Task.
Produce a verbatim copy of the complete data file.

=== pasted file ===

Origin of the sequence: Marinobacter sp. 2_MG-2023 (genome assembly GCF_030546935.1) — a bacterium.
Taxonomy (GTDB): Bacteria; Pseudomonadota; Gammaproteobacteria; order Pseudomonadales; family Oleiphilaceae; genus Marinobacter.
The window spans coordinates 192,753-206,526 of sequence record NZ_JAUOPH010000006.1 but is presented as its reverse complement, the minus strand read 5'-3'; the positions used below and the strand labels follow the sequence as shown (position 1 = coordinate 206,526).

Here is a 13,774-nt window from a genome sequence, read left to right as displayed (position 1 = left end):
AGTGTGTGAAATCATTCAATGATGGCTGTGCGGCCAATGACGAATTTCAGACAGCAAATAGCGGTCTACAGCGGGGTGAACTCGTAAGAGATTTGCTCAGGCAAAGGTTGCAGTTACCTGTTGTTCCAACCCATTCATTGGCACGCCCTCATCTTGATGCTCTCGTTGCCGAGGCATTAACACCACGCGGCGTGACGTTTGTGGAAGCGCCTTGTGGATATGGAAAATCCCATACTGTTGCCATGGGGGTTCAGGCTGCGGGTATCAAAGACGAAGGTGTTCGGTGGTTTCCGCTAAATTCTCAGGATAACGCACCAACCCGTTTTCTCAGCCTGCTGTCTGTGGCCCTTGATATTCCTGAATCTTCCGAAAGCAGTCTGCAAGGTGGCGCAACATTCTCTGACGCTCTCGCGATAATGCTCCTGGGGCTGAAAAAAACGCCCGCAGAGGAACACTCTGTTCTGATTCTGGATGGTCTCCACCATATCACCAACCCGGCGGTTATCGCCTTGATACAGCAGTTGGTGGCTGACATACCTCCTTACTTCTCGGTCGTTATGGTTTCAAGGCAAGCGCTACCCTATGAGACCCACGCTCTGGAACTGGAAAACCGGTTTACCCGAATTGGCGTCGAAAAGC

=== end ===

Origin of the sequence: Marinobacter sp. 2_MG-2023 (genome assembly GCF_030546935.1) — a bacterium.
Taxonomy (GTDB): Bacteria; Pseudomonadota; Gammaproteobacteria; order Pseudomonadales; family Oleiphilaceae; genus Marinobacter.
The window spans coordinates 192,753-206,526 of sequence record NZ_JAUOPH010000006.1 but is presented as its reverse complement, the minus strand read 5'-3'; the positions used below and the strand labels follow the sequence as shown (position 1 = coordinate 206,526).

Here is a 13,774-nt window from a genome sequence, read left to right as displayed (position 1 = left end):
AGTGTGTGAAATCATTCAATGATGGCTGTGCGGCCAATGACGAATTTCAGACAGCAAATAGCGGTCTACAGCGGGGTGAACTCGTAAGAGATTTGCTCAGGCAAAGGTTGCAGTTACCTGTTGTTCCAACCCATTCATTGGCACGCCCTCATCTTGATGCTCTCGTTGCCGAGGCATTAACACCACGCGGCGTGACGTTTGTGGAAGCGCCTTGTGGATATGGAAAATCCCATACTGTTGCCATGGGGGTTCAGGCTGCGGGTATCAAAGACGAAGGTGTTCGGTGGTTTCCGCTAAATTCTCAGGATAACGCACCAACCCGTTTTCTCAGCCTGCTGTCTGTGGCCCTTGATATTCCTGAATCTTCCGAAAGCAGTCTGCAAGGTGGCGCAACATTCTCTGACGCTCTCGCGATAATGCTCCTGGGGCTGAAAAAAACGCCCGCAGAGGAACACTCTGTTCTGATTCTGGATGGTCTCCACCATATCACCAACCCGGCGGTTATCGCCTTGATACAGCAGTTGGTGGCTGACATACCTCCTTACTTCTCGGTCGTTATGGTTTCAAGGCAAGCGCTACCCTATGAGACCCACGCTCTGGAACTGGAAAACCGGTTTACCCGAATTGGCGTCGAAAAGC